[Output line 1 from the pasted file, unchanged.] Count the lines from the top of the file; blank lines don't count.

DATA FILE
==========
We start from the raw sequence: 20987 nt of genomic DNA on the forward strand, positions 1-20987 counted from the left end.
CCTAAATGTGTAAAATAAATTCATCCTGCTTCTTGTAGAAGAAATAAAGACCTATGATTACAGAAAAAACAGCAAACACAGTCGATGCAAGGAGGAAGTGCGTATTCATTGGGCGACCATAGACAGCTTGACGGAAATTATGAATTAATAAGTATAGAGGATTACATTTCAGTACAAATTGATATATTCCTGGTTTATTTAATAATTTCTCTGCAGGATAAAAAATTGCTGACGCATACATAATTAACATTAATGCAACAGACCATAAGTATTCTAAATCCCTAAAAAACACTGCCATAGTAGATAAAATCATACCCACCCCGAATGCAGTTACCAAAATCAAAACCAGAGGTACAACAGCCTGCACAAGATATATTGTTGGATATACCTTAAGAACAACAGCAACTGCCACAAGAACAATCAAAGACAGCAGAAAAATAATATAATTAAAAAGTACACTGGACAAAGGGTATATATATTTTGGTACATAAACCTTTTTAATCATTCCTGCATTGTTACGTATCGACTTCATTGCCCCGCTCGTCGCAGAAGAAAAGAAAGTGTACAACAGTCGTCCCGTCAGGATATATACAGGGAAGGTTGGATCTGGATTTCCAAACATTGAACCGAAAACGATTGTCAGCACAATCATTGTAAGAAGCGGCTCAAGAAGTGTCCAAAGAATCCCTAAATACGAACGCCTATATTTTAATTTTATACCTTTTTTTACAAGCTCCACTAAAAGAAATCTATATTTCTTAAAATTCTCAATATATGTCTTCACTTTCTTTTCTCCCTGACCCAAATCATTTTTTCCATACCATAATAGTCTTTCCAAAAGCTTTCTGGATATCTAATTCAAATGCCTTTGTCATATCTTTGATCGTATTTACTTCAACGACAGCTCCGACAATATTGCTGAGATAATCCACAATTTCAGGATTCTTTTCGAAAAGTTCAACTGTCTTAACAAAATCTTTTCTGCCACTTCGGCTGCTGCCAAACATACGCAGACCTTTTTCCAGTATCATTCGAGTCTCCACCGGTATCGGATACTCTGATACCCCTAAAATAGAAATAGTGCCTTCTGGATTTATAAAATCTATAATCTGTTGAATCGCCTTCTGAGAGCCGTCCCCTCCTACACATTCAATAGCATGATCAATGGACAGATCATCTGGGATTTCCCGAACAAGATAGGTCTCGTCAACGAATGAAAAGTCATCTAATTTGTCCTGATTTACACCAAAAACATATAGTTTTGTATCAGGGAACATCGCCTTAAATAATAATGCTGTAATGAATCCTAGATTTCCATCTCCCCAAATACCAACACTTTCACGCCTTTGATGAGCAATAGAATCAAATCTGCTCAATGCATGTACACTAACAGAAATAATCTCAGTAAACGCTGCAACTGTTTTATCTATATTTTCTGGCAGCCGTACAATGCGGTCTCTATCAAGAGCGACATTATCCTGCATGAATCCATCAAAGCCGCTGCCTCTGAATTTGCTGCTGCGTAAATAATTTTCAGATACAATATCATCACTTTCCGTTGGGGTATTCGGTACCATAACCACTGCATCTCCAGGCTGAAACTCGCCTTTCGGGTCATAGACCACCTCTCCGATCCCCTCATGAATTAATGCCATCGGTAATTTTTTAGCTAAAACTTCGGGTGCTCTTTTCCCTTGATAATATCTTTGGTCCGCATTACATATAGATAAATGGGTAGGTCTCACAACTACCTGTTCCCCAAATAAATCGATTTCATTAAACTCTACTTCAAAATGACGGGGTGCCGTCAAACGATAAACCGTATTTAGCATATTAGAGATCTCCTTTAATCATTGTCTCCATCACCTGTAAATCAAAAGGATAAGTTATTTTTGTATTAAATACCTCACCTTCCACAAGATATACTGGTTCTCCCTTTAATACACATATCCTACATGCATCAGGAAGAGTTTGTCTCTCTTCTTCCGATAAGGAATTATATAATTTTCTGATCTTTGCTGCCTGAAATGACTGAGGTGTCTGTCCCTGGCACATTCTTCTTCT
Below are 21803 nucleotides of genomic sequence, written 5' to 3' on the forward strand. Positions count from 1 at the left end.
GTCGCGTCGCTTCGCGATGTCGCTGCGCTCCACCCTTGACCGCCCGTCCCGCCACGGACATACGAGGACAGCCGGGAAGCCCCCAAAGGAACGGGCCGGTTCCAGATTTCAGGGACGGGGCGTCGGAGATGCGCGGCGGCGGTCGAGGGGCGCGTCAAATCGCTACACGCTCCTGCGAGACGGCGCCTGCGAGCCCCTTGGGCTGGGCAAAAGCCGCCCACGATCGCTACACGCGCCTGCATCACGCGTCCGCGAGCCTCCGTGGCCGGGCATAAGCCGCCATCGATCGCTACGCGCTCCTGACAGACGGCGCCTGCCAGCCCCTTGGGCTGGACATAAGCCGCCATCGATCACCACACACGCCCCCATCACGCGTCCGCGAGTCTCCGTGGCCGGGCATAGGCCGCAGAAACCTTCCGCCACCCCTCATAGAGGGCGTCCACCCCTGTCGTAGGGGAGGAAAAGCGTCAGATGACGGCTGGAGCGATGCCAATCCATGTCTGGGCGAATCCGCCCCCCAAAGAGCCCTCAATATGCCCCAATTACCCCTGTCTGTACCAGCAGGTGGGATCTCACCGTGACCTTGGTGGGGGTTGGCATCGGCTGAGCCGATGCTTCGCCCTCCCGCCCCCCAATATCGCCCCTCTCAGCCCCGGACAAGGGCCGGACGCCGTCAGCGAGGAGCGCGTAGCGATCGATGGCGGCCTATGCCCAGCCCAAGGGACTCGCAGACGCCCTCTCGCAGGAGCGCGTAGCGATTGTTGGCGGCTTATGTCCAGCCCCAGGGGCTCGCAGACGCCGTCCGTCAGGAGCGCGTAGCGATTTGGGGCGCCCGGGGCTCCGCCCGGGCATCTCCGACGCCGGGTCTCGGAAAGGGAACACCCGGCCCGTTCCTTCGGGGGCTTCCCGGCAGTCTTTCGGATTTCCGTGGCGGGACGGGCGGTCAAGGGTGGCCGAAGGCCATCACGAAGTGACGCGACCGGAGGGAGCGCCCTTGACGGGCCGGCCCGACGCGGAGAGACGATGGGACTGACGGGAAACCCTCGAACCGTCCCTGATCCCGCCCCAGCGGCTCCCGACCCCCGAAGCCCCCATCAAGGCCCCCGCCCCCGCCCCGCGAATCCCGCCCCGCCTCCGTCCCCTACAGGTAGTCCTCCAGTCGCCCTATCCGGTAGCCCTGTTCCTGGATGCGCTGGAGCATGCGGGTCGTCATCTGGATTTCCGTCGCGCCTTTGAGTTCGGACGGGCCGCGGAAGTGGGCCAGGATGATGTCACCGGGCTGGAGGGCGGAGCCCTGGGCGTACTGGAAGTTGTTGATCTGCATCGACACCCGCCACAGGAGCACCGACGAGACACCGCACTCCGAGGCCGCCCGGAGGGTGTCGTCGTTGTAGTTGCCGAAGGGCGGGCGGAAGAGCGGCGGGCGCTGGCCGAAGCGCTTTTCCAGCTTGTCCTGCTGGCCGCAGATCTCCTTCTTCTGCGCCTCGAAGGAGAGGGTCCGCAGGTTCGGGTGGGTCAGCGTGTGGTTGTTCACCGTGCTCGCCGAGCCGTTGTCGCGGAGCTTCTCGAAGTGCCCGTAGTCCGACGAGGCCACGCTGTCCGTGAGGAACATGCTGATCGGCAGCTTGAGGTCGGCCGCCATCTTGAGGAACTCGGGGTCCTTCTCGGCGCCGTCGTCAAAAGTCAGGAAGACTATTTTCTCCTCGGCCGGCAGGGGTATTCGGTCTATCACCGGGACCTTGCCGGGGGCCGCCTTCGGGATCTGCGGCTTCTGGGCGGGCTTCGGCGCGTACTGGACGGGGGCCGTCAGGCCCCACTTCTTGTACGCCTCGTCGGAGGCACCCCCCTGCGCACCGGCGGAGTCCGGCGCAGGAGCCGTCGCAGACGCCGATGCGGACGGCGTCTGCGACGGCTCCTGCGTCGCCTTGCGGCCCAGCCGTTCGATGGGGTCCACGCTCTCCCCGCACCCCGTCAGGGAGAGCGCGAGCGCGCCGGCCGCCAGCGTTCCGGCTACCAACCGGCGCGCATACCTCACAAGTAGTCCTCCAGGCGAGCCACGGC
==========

We start from the raw sequence: 20987 nt of genomic DNA on the forward strand, positions 1-20987 counted from the left end.